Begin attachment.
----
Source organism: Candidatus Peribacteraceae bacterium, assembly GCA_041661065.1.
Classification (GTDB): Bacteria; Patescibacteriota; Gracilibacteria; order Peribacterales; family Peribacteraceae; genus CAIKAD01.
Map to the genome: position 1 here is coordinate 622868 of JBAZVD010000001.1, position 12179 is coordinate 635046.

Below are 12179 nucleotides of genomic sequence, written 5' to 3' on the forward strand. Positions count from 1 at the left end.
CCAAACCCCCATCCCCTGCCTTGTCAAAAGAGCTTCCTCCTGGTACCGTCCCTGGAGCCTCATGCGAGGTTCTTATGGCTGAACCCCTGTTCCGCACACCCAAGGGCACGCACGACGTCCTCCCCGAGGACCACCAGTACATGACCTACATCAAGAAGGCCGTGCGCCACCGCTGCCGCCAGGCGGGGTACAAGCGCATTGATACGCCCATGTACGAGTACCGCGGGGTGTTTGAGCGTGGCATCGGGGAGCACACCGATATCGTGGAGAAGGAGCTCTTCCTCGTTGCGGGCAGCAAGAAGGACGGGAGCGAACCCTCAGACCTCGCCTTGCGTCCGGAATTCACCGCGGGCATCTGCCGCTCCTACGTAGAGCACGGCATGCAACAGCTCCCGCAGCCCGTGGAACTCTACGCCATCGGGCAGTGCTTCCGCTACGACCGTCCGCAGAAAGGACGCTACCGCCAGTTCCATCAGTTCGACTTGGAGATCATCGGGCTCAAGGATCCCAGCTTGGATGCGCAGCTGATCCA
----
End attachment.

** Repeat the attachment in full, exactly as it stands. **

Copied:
Source organism: Candidatus Peribacteraceae bacterium, assembly GCA_041661065.1.
Classification (GTDB): Bacteria; Patescibacteriota; Gracilibacteria; order Peribacterales; family Peribacteraceae; genus CAIKAD01.
Map to the genome: position 1 here is coordinate 622868 of JBAZVD010000001.1, position 12179 is coordinate 635046.

Below are 12179 nucleotides of genomic sequence, written 5' to 3' on the forward strand. Positions count from 1 at the left end.
CCAAACCCCCATCCCCTGCCTTGTCAAAAGAGCTTCCTCCTGGTACCGTCCCTGGAGCCTCATGCGAGGTTCTTATGGCTGAACCCCTGTTCCGCACACCCAAGGGCACGCACGACGTCCTCCCCGAGGACCACCAGTACATGACCTACATCAAGAAGGCCGTGCGCCACCGCTGCCGCCAGGCGGGGTACAAGCGCATTGATACGCCCATGTACGAGTACCGCGGGGTGTTTGAGCGTGGCATCGGGGAGCACACCGATATCGTGGAGAAGGAGCTCTTCCTCGTTGCGGGCAGCAAGAAGGACGGGAGCGAACCCTCAGACCTCGCCTTGCGTCCGGAATTCACCGCGGGCATCTGCCGCTCCTACGTAGAGCACGGCATGCAACAGCTCCCGCAGCCCGTGGAACTCTACGCCATCGGGCAGTGCTTCCGCTACGACCGTCCGCAGAAAGGACGCTACCGCCAGTTCCATCAGTTCGACTTGGAGATCATCGGGCTCAAGGATCCCAGCTTGGATGCGCAGCTGATCCA